Thanks.

Offline Winter Dragon

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Re: Canada (with rules)
« Reply #42 on: April 18, 2010, 01:29:51 PM »
I have a question for you Zackirus what do youthink of different countries, mostly America and England? From aCanadian pointof view?
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Offline Zackirus

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Re: Canada (with rules)
« Reply #43 on: April 22, 2010, 09:40:48 AM »
Ertxiem:

Brother (older makes sense): US
Cousin: Britain
Stranger: Middle Eastern Countries

But Anyway, It does come down to one country improving their ego from insulting another country (A.K.A: Talking to Americans: By Rick Mercer)

Mushy:

I hope you get your citizenship, I don't know much about the process though, It will have to deal with points, your status, and you swearing an alliance to the queen (Since, I was born here I didn't have to). Although a funny story is that when my Dad and Mother were younger they had to sing Oh Canada everyday plus they had to sing "God Save the Queen".

Winter Dragon:

America:
I think of them from a country point of view I would have to say their are my bigger brother. We have the longest non-militarized border in the world and we own a great alliance. I would say from a country point of view, you are the elephant and we are the Zebra. We have to follow you because you control most of our trade. I think with time though that we will be seen equals on a national level, but still be the same countries deep inside. 

In my perspective, they have the bigger almost everything and they win when it comes down to most games (Basketball, Baseball, but not hockey) I like America though. Since my Family owns a house in Florida, we can get the best of sun and water down there, while having the fun of skiing in Canada. What I don't get about America though is why do they have places where you can get breakfast. There are no Denny's in Canada and I preferably like it that way. I like to wake up at 8:30 and get a simply bowl of cereal and toast. What I also don't get is you guys don't have Tim Horton (southern states). It is a really good coffee and I think it is way better than Starbucks. Plus, it’s Canadian ;). The One other thing I like about America is Detroit. I love the city and the sports (That’s also because Toronto and do anything right!).

England:
I really don't know much about England although; it has always intrigued as being somewhat of our cousin because they act like it. I have always wanted a British accent because it sounds really cool. I know one British and not to be mean to him or British people. He is somewhat of a jerk. He always walks around with a scarf over his shoulder and treats everyone like they are nothing. He also tries to get the girl that I like. I love Fish and Chips so I can thank Britain for that. In the end, Canada respects Britain but we don’t interact as much as we could or should.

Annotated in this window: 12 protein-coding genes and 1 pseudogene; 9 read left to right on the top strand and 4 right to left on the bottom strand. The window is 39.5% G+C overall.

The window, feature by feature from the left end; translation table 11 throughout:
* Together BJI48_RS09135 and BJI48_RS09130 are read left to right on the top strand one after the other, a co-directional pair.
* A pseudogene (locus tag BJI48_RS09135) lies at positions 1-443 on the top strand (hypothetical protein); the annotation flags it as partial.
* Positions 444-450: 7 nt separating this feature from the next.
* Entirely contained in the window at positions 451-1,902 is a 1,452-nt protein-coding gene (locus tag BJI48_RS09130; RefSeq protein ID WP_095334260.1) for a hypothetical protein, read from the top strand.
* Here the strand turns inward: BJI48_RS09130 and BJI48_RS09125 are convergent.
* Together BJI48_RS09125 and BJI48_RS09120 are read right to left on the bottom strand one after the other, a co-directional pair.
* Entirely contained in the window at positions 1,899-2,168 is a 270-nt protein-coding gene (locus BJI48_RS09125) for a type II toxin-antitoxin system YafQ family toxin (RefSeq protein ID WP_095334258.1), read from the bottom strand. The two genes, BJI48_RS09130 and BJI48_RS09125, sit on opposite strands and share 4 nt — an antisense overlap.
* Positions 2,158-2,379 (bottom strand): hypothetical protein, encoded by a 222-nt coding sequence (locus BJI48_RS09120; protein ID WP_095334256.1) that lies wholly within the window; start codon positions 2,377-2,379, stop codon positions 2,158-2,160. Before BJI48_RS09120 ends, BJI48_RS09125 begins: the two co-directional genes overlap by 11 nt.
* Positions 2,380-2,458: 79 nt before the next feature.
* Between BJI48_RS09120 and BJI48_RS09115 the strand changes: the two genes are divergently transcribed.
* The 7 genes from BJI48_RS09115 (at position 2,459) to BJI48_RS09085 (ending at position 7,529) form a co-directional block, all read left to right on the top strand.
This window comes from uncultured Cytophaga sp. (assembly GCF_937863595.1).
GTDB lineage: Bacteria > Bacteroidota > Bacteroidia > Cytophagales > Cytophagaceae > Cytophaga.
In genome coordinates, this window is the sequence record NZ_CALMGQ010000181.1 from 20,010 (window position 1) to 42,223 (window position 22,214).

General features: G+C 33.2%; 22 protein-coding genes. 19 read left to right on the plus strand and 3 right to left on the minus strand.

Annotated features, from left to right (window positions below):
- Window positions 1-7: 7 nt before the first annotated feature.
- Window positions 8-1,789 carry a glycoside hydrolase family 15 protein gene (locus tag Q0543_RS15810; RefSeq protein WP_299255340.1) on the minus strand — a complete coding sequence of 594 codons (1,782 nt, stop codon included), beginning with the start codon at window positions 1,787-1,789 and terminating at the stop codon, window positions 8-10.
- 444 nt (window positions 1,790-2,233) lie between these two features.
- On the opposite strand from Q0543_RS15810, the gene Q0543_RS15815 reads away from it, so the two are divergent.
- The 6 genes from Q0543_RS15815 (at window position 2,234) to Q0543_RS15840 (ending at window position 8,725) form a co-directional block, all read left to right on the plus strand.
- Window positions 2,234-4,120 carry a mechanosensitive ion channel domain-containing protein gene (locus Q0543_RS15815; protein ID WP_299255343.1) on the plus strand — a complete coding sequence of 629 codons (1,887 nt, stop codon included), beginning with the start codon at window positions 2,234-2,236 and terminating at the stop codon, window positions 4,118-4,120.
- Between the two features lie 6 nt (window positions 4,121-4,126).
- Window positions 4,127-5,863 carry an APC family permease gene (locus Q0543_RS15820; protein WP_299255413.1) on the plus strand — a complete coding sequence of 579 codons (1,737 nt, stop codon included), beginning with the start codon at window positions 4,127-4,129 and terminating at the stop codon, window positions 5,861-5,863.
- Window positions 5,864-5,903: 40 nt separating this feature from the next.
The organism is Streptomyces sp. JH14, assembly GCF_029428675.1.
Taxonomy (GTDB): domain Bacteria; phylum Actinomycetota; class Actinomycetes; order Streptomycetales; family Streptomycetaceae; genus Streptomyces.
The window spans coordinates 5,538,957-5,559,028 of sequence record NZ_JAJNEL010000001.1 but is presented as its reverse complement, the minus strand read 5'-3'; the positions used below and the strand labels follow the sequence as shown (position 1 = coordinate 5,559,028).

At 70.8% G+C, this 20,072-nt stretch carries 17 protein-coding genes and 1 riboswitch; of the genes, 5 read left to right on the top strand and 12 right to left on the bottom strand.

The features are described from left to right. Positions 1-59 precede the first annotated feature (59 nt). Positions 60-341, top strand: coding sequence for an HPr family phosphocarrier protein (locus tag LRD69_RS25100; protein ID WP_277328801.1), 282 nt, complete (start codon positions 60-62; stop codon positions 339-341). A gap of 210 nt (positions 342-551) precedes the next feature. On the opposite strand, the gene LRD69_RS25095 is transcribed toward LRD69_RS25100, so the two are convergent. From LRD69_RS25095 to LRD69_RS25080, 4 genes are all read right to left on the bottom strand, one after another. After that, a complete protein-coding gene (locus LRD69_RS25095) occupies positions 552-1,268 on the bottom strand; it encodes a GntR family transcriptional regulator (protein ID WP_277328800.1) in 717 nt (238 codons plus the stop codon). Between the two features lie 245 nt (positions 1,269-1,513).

If The World Was A Bit More Like Canada, Then We Would Have A Great World, And Hockey 24/7

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Offline Guye

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Re: Canada (with rules)
« Reply #44 on: April 25, 2010, 06:54:48 PM »
Though, I have two questions for non-Canadians. Why do you guys have think that Toronto is the Capital of Canada when Ottawa actually is, and Why do you guys think so down on Canada (Stereotypes, our ascents, snow, beavers, and hockey)? 


For question one I would have to say that Canada rarely does anything too... showy, at least on the international stage. Its simply a matter of a topic never being raised in conversation. I've never thought Toronto was the capital, but at the same time I probably wouldn't be able to tell you that Ottawa is off the top of my head. Also I've never even heard that Canada has a Separatist party. Now that's interesting. I can't imagine having an entire party devoted to the ideals of separatism. As for your second question... everyone has stereotypes of everyone. I don't think Canadian stereotypes are particularly bad. Like you said earlier, you think of Missouri and you think of barns. You don't actually think everyone in Missouri is a backwoods farmer, but its just what the stereotype is. Its just the way the world is, or more specifically, the way people are.... Besides when I think Canadian I think... French... Bacon... and somebody finishing their sentences with eh? all the time. None of those things are inherently bad... in fact... they seem... so random. Weird. Why IS Canada famous for bacon?

What I don't get about America though is why do they have places where you can get breakfast. There are no Denny's in Canada and I preferably like it that way. I like to wake up at 8:30 and get a simply bowl of cereal and toast.


You have places where you can go out and eat lunch, right? You don't have to. Most people don't go out to eat breakfast, but hell, why not? Is breakfast really any different from lunch? Or dinner?

Also, did you say that Separatist got a third of the seats? Or am I remembering things wrong?

In some ways I think that the Canadian Electoral system is fairer than the US. For one instead of the entire province giving all their votes, each individual riding gives their votes. So a prime minister must make policies and visits almost everywhere in Canada as each area is important in its own way. Unlike however, the US where the leader only visits California/Texas/Florida because they have the most votes in the country.

That depends on your definition of fair. I'd say our electoral system differs the votes in different areas, because each area has a different number of people. If you gave Rhode Island the same number of votes as California then each Rhode Island individual would have around 35 times more influence than each Californian. Of course the simple solution would be to demolish the whole electoral system and revert to a simple popular vote. I think the whole electoral system was implemented in the first place because your average citizen was illiterate when the system was started.